WE WANT TO READ YOUR STORY.
BUT READ THIS FIRST.
LBP WELCOMES submissions from any writer who meets these two criteria:
1) You have personal memories associated with any book in your collection.
2) You're willing to answer our standard prompt in 600-1200 words, using your clearest, cleanest, and most honest writing.
Our prompt is: Why is this comic important to you?
All writings must be previously unpublished, autobiographical, and submitted via these instructions. If approved, your submission be posted on our collector blog page (with credits) and archived on our site until the end of time. To see a good example of kind of writing we're looking for, go here. Or here.
You can submit as many times as you like. The guidelines below offer an overview of our nerdy but necessary policies and expectations.
We look forward to reading it.
1) Let The Prompt Lead You.
Our prompt is simple: "Why is this comic important to you." As a memory project for comic geeks, our prompt is simply meant to help you see your collection as both an inspiration, and point of departure. Participating is easy: flip through your longbox, pick a comic that evokes a strong memory for you, and answer our prompt in 600-1200 words. If your story captures us, we'll publish it. You can do this more than once. In fact we'd like you to. For more info, check out our join page.
2) Give Us Something Pretty to Look At.
You also need to provide a cover image -- we want to see the comic that you're writing about. We don't need (or want) to see any of the pages inside, however. The image should be high quality, so please scan the cover, or take a tightly cropped photo on your best camera. If you can find the cover image on-line, all the better. Save the image to your desktop, and attach it when you email us.
3) It's About You. Not Them.
While The Longbox Project is unquestionably rooted in (and obsessed with) the comics industry, we're not interested in publishing reviews, commentary, or analysis on any of the comics in your collection. We're interested in publishing stories about you. While we fully expect that your submission will contain a re-cap of whatever comic you choose to highlight, the scales must always tip towards personal narrative for a submission to be seriously considered.
4) Like a Good Therapist, We Only Deal With One Issue At a Time.
To strengthen the impact of your submission, please only chose one issue to write about at a time (or one graphic novel). You can submit as many times as you like, however. All this said, in order to create an even reading experience for our visitors, it's unlikely we'll publish the same writer more than 3 times in one month.
5) Tell the Truth. But Be Classy About it.
While you could probably lie your face off and we'd never know, the expectation is that your writing be a true memoir. There's a difference between transparency and honesty, however. It's okay to change names to protect the innocent, or hold back on certain details for the sake of artistic and balanced execution.
6) Don't Steal. But Borrowing with Permission is Fine.
Don't plagiarize. It's tacky. Even unintentional plagiarism is still plagiarism, so please ask us if you're unsure or check with your high school English teacher before submitting. Chances are if you think it's plagiarism, it is. If you find it necessary to reference content from another source to tell your story, give them credit with a link.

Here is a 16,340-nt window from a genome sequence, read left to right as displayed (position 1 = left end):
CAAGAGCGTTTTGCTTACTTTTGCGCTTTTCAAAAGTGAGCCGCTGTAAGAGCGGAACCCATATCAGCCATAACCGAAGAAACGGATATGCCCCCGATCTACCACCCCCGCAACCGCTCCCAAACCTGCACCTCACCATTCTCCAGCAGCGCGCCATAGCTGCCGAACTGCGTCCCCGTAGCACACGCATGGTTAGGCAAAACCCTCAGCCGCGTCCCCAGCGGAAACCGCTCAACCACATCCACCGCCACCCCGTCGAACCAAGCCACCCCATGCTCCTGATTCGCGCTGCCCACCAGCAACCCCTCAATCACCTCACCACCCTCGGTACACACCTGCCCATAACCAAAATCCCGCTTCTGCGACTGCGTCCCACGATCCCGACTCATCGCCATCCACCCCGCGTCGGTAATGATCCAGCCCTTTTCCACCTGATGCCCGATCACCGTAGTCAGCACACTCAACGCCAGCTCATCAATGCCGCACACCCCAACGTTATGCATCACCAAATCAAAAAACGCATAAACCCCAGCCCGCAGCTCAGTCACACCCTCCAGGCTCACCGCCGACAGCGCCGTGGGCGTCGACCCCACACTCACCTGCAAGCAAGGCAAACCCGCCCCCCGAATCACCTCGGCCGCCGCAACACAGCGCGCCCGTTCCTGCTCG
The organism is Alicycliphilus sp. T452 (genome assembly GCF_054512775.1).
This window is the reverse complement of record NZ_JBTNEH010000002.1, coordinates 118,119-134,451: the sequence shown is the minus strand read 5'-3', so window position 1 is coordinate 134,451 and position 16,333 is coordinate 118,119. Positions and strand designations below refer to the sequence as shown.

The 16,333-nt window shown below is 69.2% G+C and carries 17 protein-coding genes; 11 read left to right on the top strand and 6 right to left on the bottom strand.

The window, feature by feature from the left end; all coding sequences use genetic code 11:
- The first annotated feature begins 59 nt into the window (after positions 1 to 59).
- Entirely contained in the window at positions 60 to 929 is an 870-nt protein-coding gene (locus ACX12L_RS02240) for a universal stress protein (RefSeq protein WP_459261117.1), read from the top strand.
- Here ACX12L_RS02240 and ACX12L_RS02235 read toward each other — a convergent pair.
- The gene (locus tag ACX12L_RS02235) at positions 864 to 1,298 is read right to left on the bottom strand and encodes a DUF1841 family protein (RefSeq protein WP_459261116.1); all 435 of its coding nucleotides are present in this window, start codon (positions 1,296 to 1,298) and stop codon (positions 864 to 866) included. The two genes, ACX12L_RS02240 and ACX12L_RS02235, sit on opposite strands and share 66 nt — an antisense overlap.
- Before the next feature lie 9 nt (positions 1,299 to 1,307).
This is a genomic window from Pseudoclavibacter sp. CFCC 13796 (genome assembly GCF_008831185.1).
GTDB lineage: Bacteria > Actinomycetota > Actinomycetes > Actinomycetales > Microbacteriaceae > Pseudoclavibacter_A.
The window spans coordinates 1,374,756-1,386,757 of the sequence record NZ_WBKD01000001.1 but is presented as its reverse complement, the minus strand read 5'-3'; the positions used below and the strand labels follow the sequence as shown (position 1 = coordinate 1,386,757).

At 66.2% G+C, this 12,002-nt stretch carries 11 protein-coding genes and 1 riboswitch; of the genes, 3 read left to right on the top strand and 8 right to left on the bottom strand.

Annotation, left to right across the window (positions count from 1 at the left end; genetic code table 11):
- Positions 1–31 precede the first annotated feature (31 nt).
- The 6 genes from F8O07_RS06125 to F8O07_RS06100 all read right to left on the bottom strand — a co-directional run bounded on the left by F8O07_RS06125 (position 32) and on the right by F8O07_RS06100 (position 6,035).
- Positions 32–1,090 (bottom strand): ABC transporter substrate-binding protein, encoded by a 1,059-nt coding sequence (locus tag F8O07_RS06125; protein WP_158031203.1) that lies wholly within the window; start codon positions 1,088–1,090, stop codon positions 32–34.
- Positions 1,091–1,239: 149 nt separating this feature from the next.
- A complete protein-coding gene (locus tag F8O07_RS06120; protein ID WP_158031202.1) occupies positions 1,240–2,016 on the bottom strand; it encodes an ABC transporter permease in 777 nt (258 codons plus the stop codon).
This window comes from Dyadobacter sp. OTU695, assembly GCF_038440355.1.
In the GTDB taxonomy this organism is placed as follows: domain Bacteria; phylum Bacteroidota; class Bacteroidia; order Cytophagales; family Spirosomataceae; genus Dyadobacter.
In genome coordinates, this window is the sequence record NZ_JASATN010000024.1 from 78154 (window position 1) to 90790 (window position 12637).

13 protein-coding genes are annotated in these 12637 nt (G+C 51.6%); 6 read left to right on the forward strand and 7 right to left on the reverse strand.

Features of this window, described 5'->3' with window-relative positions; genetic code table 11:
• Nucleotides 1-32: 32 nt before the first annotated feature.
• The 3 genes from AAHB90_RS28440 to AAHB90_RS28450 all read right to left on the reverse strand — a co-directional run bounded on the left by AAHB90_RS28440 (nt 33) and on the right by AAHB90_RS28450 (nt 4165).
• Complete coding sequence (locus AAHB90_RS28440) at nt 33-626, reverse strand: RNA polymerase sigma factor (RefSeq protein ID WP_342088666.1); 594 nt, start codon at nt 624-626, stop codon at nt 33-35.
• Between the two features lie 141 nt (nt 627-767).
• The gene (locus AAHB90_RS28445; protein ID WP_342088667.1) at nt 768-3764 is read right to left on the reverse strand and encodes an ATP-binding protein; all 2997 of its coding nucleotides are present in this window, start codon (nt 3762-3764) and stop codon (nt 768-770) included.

7) Take Your Time. We Want the Best of You.
Please take time to craft your writing until it shines. Read it out loud a few times to catch all the clunky sentences. Ask a friend to read it over, too. The goal is the tightest prose possible.
8) No Hate. No Porn. No Slander.
We reserve the right to deny submissions that we feel creep into the realm of hate, porn, or slander. Strive to write for prime time audiences -- after the little kids are in bed, but before you're drunk and pissed and flipping through the channels hoping to see skin.
9) We Get the Final Say. But You Retain Your Rights.
It's our website. We get to say "no" to any submission that doesn't capture us. If you really want to be a part of The Longbox Project following the expectations outlined in this guidelines will increase your chances. Additionally, we reserve the right to edit any submissions before we publish them, but we'll always communicate our edits before we publish your story. We also get final say on the blog post title. We'll do our utmost not to abuse either of these privileges. Please note: when you hit the submit button, you grant us the right to publish and archive your work on our site, although you retain the rights to your own work. If at any time you want to withdraw your story, just shoot us an email with your name and blog title.
10) Just Hit Send. We're Always Posting.
We accept multiple submissions year-round --there are no reading periods or midnight deadlines. In an effort to keep our content fresh, we're always publishing work. If accepted, we'll strive to publish your submission as soon as possible.
11) They Didn't Pay Steve Ditko Either.
Okay -- they paid him a little, but certainly not what he was worth. Getting published is all we can offer. Along with our eternal thanks.
12) 14 or Under? Ask Your Parents / Legal Guardians First.
The Longbox Project is eager and happy to support young writers, but we'd feel better about it if your parents / legal guardians knew what you were up to. As such, we won't accept submissions from anyone 14 or under unless they assure us they've gotten permission from the adults at home.
13) Go Ahead and Ask.
The Longbox Project is maintained and curated by Max Delgado, with the frequent spiritual and emotional support of Kevin Leslie. If you have questions, comments, or concerns, just click the mail icon below and send us an email.